That’s why there are typically no qualms in using AI to optimize your supply chain: the customer doesn’t witness it. Chatbots for website visitors are also effective since they handle many more questions at a time at lightning speed, and web browsers are used to this by now.

We’re also fans of using AI and automation to provide more personalized messaging across marketing channels. When done right, AI can elevate your virtual clienteling by providing hyper-personalized promotions and services to a wide swath of your audience.

But retail stores that, say, direct customers to use an automated kiosk in-store will lose loyalty with their shoppers. Remember, retailers that focus on clienteling are not just selling a product; they're selling an experience. They’re understanding a shopper's preferences, anticipating their needs, and building a relationship that goes beyond a single transaction. The personalized marketing communication, customer engagement, and after-sales services that come with it are just the icing on the cake.

As with many philosophies in retail, the 80/20 rule can help here in multiple ways. Apply automation to the 80% of your business that customers don’t really get to see; the activities that go on behind closed doors. The bottom 80% of the iceberg, if you will. Ideally, that will free up more human resources to engage with customers more personally during that 20% of selling that requires service and interaction.


Automation for... Some? (Not all)

Today’s higher-end shoppers, who increasingly value experiences over products, are drawn to this degree of personal attention and service. It’s not just about the product they're buying, but also about how they're treated throughout the shopping process. This is why more and more luxury brands are shifting their focus back to clienteling services, enhancing their in-store experiences with personal shoppers, exclusive events, and personalized communication.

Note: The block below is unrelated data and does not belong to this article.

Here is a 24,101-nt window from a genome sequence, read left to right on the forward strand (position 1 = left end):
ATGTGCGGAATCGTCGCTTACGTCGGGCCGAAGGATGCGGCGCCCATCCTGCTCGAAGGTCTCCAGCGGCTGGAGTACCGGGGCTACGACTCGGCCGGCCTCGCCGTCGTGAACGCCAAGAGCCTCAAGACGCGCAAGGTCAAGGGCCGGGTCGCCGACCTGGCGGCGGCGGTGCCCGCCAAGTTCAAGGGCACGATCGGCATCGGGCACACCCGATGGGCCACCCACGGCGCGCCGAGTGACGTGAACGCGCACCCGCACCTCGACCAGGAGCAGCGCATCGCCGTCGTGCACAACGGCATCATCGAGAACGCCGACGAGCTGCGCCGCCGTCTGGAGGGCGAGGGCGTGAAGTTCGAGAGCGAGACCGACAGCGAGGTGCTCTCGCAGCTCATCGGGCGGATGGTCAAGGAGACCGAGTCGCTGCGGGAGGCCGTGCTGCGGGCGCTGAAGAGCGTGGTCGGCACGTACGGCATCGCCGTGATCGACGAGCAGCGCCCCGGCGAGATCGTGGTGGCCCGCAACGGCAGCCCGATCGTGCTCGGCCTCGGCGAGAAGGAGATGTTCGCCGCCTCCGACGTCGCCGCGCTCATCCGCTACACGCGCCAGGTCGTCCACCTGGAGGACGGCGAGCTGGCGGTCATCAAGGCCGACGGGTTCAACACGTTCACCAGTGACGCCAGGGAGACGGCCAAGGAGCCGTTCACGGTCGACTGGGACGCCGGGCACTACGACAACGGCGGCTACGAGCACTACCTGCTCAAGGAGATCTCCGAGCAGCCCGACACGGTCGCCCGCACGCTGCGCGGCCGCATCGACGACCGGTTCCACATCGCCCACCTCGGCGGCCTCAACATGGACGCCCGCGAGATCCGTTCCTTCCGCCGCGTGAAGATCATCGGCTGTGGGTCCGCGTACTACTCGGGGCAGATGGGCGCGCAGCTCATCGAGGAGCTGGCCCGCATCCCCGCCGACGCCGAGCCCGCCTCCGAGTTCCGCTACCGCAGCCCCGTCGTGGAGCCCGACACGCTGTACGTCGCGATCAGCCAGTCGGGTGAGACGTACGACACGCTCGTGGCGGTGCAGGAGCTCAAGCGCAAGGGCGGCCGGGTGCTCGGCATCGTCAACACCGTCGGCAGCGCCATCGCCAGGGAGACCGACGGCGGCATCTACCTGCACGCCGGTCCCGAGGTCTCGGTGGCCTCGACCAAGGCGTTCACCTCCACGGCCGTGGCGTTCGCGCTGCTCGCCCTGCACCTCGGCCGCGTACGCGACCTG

Typically, 20% of your customers make up 80% of sales in retail. Brands with limited resources can opt to leverage more automation and AI for the 80% while offering that “human touch” for the 20%.

This isn’t a new principle, of course. Most businesses know who their “whales” are and offer them better service. That’s why I get to talk to a monotone robot when I call about my credit card, and why the upper class holding an AmEx Black card instantly gets through to a human concierge.

The advice here is not to provide excellent service to your 20%, that’s a given. The real revelation here is that with retail automation, brands can offer a much higher level of clienteling to their 80% that they may never have had time for before.

And of course, if automation can free up more employee time, then your brand can start offering human clienteling to perhaps your top 30% or 40% of shoppers. This can have a drastic impact on your sales and revenue, as your brand will be known for its human element; fostering more loyalty and more positive word-of-mouth.

So even though the retail industry is set for even more automation in the future, brands that maintain and emphasize the human element will continue to win over the hearts and wallets of the higher-end shoppers, but also an ever growing segment of the mid-tier shoppers as well. That human element that drives engagement and sales is a luxury that technology can't replace, at least not for the foreseeable future.

Retail automation usage may increase to 65% in the coming years.